Here’s an excerpt from an actual email I sent to a client who felt as though my producer had been “short” with him during follow up emails. While she did nothing of the sort he was asking us to control what images come up during a Google image search… clearly not something we specialize in or can remotely control.
… Jules and I also in no way shape or form ever told you to “get lost” as you suggested in your last email. An accusation of that nature concerns me deeply since I not only said nothing of the sort but it is abundantly clear to both me and others that she never inferred anything to that effect in the email chain.
I’m am truly sorry that you felt slighted or insulted during this process and while I can’t control how you currently feel, I can assure you that because of the professional nature of our studio that your final image request will be completed promptly and professionally once you provide me with the image you’d like to receive. After you have received the final image and we have finished our obligation to you, I’m going to as politely as possible ask that in the future you seek photography services elsewhere.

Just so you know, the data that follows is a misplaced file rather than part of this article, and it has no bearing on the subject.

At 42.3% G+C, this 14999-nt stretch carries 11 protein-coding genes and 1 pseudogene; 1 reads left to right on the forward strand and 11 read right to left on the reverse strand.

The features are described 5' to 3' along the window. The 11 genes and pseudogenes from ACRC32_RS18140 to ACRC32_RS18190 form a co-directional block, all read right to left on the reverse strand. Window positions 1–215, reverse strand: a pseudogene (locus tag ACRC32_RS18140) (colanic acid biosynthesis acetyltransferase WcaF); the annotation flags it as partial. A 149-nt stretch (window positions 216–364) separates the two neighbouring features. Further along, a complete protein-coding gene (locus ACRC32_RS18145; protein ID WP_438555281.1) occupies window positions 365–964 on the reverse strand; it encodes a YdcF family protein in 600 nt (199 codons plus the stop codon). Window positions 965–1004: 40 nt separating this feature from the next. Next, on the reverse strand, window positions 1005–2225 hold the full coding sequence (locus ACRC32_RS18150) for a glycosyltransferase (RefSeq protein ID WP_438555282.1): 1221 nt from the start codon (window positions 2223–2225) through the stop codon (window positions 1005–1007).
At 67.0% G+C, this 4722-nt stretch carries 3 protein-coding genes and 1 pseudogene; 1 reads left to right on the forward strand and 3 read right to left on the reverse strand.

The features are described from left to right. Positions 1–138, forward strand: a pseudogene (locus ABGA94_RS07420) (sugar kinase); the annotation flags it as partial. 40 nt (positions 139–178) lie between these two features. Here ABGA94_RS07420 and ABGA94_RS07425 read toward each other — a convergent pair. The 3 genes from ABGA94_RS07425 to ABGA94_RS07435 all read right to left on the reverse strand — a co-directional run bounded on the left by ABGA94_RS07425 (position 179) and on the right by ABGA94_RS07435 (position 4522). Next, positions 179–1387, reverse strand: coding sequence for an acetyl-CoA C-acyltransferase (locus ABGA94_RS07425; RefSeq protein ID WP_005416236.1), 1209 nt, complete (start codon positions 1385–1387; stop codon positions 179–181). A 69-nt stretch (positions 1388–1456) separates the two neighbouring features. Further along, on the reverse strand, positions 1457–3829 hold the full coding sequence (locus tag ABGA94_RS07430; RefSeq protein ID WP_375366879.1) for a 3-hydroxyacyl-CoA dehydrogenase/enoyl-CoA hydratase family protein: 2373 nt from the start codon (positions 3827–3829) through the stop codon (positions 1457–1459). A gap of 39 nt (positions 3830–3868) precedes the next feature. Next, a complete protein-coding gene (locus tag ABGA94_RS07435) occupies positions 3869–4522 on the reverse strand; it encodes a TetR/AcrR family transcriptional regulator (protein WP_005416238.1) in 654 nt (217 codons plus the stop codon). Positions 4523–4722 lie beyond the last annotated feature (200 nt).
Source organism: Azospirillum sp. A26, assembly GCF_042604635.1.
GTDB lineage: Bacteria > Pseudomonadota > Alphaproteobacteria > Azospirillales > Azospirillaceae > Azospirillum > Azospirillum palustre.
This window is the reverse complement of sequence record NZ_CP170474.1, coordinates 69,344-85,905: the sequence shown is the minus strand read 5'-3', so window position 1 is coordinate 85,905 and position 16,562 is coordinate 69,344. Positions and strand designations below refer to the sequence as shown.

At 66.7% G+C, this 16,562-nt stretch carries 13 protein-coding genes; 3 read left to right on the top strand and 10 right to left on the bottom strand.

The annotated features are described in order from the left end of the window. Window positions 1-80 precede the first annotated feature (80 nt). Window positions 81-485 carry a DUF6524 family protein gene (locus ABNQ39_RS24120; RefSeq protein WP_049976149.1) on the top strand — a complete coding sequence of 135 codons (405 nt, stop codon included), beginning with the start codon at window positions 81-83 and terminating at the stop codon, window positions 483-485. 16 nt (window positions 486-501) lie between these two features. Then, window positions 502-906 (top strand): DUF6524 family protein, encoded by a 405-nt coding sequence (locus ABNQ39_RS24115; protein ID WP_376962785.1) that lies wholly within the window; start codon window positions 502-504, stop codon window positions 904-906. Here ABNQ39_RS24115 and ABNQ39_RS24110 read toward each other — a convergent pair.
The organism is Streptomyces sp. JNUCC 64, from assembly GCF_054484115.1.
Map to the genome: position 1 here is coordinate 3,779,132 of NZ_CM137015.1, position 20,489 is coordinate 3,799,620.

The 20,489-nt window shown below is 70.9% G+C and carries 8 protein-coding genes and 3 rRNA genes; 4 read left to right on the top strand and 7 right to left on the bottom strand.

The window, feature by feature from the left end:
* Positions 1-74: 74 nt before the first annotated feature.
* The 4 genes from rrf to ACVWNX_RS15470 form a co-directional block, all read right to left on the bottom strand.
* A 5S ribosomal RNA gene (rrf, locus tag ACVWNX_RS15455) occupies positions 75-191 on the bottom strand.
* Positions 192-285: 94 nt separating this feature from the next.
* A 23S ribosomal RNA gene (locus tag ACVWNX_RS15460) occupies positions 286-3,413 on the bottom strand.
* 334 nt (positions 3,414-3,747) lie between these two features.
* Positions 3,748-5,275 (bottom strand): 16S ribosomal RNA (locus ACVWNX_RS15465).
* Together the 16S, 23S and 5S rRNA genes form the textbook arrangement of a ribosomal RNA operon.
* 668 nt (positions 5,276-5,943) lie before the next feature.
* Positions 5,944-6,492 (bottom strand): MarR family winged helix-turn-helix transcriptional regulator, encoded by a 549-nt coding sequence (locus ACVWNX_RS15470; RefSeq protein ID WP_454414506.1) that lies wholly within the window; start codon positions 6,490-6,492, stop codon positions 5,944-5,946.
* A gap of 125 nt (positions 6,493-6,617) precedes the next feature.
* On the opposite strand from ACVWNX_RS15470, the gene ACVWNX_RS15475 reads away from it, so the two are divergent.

We did hear from him again in the future in the form of a Facebook friend request and a LinkedIn connection… his profile pictures in both cases were taken during the session he had initially come in for. Rather than show you that guy’s photo… here’s a couple of my favorite clients to work with!!